In honor of the 175th anniversary of the University of Virginia School of Engineering and Applied Science, State Del. David Toscano, D-Charlottesville, will present James H. Aylor, dean of the school, with a framed copy of House Joint Resolution 389 at an event Wednesday at 10 a.m. in the Rice Hall room 128.
When U.Va.'s Board of Visitors founded the engineering program in 1836 during the nation's Industrial Revolution, it was the first in the South and the fourth in the young nation. At its inception, there were two professors and 50 students; today, the school boasts 139 faculty members, 2,400 undergraduate students and 616 graduate students.
The resolution notes the school's commitment to diversifying the engineering workforce and its research, which provides solutions to major challenges including improving health, advancing cyber and physical infrastructure, creating a sustainable future, and improving security.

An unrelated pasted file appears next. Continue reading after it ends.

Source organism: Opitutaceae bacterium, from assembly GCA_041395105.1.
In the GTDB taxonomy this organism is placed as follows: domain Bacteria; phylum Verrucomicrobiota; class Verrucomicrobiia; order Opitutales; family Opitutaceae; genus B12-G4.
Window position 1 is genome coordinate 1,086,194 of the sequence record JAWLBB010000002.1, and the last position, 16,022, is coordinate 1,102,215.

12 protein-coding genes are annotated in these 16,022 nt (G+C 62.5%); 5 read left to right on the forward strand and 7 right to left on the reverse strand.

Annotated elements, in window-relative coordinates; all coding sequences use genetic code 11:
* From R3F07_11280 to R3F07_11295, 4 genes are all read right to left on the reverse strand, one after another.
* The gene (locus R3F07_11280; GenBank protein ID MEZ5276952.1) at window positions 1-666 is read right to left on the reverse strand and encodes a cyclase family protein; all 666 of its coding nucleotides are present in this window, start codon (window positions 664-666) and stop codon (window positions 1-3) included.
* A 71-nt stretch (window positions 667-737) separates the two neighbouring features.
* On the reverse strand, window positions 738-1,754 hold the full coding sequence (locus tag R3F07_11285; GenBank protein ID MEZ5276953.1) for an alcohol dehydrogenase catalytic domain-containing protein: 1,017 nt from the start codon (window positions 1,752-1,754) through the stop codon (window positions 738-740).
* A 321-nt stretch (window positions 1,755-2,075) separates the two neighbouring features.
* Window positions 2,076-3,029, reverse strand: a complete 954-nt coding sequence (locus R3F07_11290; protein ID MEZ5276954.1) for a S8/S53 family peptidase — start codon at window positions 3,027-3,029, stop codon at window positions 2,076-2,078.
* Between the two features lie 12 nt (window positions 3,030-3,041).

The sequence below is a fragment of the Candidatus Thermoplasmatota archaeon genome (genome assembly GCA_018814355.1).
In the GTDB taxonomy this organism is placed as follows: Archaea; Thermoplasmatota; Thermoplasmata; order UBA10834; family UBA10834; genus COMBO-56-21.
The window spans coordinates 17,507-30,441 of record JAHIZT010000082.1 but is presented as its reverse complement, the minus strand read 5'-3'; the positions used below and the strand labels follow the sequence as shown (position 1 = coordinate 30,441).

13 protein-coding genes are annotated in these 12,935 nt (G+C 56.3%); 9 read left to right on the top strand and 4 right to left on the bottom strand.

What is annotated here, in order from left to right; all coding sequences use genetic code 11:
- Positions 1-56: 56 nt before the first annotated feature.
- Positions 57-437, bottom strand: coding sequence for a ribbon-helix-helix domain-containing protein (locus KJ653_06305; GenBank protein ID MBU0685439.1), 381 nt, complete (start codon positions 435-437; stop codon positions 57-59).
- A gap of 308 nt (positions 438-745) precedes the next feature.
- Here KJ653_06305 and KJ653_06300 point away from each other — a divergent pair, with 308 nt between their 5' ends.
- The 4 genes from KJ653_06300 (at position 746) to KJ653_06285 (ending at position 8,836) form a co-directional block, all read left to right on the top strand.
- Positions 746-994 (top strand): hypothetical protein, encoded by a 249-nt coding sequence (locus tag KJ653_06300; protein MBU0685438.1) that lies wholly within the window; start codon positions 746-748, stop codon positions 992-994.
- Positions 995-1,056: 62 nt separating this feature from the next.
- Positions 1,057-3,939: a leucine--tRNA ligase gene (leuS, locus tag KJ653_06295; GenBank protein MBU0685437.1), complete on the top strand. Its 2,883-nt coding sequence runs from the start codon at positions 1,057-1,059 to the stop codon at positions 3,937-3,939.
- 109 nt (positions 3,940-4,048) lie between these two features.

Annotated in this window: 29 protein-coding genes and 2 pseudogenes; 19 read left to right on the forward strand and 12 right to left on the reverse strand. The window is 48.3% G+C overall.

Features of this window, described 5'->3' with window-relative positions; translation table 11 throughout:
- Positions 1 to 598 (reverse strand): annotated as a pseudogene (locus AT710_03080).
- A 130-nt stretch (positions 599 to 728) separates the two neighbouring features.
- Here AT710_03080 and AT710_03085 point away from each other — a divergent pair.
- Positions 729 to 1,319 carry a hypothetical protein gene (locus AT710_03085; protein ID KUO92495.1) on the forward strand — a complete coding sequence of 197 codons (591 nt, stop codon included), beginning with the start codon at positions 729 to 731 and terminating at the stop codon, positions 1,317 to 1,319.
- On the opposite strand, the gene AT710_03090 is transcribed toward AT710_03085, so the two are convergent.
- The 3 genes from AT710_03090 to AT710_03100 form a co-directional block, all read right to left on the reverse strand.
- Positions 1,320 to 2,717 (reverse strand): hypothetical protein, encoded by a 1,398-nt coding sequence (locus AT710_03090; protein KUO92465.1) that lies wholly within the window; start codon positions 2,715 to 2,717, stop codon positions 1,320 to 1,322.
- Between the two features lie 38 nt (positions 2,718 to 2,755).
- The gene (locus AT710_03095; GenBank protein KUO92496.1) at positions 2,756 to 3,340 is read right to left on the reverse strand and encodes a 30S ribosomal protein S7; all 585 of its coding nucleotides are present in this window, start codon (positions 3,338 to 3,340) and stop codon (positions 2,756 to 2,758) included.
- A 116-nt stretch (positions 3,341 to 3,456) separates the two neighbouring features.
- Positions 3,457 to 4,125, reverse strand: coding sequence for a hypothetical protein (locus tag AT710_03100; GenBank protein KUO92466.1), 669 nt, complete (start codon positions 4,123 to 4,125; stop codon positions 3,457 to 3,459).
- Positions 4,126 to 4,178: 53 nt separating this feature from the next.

State Sen. Creigh Deeds, D-Bath, chief co-patron of the resolution, said, "Almost two centuries ago, the University of Virginia rose to the challenge and created the School of Engineering and Applied Science to meet the needs of a changing economy. The school continues to lead the way to opportunity in the 21st century through the innovation and dedication of its talented faculty and students."
The study of engineering has never been more important to this state, this nation and the world, Aylor said. "Through the Engineering School, U.Va. is playing a major part in educating the type of engineers who will be essential in the 21st century – individuals with technical depth, communications skills and a broad understanding of technologies impact on society."